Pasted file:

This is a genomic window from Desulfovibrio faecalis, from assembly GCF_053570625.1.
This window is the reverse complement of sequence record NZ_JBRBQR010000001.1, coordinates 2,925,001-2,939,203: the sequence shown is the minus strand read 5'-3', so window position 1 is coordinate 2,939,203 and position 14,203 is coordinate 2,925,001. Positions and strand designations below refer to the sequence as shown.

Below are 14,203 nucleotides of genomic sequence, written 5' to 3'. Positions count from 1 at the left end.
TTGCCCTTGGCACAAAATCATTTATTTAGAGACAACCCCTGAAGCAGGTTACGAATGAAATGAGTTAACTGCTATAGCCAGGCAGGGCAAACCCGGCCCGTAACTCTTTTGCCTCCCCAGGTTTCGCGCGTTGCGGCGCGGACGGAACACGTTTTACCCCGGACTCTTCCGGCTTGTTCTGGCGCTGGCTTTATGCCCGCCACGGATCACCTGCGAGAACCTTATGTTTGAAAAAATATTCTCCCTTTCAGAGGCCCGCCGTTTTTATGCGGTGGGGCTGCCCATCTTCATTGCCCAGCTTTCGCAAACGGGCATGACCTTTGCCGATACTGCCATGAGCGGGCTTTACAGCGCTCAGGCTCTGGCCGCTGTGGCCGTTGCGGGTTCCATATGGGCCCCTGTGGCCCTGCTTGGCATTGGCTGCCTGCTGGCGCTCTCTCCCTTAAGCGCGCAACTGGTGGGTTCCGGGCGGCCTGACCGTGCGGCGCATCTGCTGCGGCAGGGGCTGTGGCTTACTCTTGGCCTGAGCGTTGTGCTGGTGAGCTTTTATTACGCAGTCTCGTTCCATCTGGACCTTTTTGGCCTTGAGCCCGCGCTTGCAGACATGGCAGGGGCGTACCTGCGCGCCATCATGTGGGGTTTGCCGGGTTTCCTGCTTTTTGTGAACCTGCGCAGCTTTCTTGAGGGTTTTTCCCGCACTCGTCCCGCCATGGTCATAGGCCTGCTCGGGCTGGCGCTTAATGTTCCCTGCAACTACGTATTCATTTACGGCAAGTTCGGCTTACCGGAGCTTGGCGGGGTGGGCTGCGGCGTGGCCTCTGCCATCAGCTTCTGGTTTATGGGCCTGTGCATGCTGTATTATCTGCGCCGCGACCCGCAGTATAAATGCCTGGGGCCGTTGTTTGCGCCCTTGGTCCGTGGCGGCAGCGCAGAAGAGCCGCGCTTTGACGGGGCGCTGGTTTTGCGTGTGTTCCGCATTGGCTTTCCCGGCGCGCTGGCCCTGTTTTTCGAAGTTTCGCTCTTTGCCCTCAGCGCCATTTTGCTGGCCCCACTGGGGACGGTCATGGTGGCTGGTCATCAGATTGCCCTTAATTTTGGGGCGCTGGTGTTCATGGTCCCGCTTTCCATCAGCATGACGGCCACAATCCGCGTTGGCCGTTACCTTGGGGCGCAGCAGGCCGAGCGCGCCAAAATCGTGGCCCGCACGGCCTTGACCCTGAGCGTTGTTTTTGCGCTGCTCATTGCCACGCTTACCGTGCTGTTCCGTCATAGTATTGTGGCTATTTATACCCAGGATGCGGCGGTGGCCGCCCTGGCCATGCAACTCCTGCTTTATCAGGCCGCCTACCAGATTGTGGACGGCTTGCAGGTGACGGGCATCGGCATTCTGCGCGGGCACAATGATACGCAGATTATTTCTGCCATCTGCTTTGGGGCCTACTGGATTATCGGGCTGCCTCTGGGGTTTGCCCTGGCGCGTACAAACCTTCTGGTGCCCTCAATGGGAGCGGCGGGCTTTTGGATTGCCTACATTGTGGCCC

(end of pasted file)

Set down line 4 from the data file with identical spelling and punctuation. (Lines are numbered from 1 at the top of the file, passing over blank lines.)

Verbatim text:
TTGCCCTTGGCACAAAATCATTTATTTAGAGACAACCCCTGAAGCAGGTTACGAATGAAATGAGTTAACTGCTATAGCCAGGCAGGGCAAACCCGGCCCGTAACTCTTTTGCCTCCCCAGGTTTCGCGCGTTGCGGCGCGGACGGAACACGTTTTACCCCGGACTCTTCCGGCTTGTTCTGGCGCTGGCTTTATGCCCGCCACGGATCACCTGCGAGAACCTTATGTTTGAAAAAATATTCTCCCTTTCAGAGGCCCGCCGTTTTTATGCGGTGGGGCTGCCCATCTTCATTGCCCAGCTTTCGCAAACGGGCATGACCTTTGCCGATACTGCCATGAGCGGGCTTTACAGCGCTCAGGCTCTGGCCGCTGTGGCCGTTGCGGGTTCCATATGGGCCCCTGTGGCCCTGCTTGGCATTGGCTGCCTGCTGGCGCTCTCTCCCTTAAGCGCGCAACTGGTGGGTTCCGGGCGGCCTGACCGTGCGGCGCATCTGCTGCGGCAGGGGCTGTGGCTTACTCTTGGCCTGAGCGTTGTGCTGGTGAGCTTTTATTACGCAGTCTCGTTCCATCTGGACCTTTTTGGCCTTGAGCCCGCGCTTGCAGACATGGCAGGGGCGTACCTGCGCGCCATCATGTGGGGTTTGCCGGGTTTCCTGCTTTTTGTGAACCTGCGCAGCTTTCTTGAGGGTTTTTCCCGCACTCGTCCCGCCATGGTCATAGGCCTGCTCGGGCTGGCGCTTAATGTTCCCTGCAACTACGTATTCATTTACGGCAAGTTCGGCTTACCGGAGCTTGGCGGGGTGGGCTGCGGCGTGGCCTCTGCCATCAGCTTCTGGTTTATGGGCCTGTGCATGCTGTATTATCTGCGCCGCGACCCGCAGTATAAATGCCTGGGGCCGTTGTTTGCGCCCTTGGTCCGTGGCGGCAGCGCAGAAGAGCCGCGCTTTGACGGGGCGCTGGTTTTGCGTGTGTTCCGCATTGGCTTTCCCGGCGCGCTGGCCCTGTTTTTCGAAGTTTCGCTCTTTGCCCTCAGCGCCATTTTGCTGGCCCCACTGGGGACGGTCATGGTGGCTGGTCATCAGATTGCCCTTAATTTTGGGGCGCTGGTGTTCATGGTCCCGCTTTCCATCAGCATGACGGCCACAATCCGCGTTGGCCGTTACCTTGGGGCGCAGCAGGCCGAGCGCGCCAAAATCGTGGCCCGCACGGCCTTGACCCTGAGCGTTGTTTTTGCGCTGCTCATTGCCACGCTTACCGTGCTGTTCCGTCATAGTATTGTGGCTATTTATACCCAGGATGCGGCGGTGGCCGCCCTGGCCATGCAACTCCTGCTTTATCAGGCCGCCTACCAGATTGTGGACGGCTTGCAGGTGACGGGCATCGGCATTCTGCGCGGGCACAATGATACGCAGATTATTTCTGCCATCTGCTTTGGGGCCTACTGGATTATCGGGCTGCCTCTGGGGTTTGCCCTGGCGCGTACAAACCTTCTGGTGCCCTCAATGGGAGCGGCGGGCTTTTGGATTGCCTACATTGTGGCCC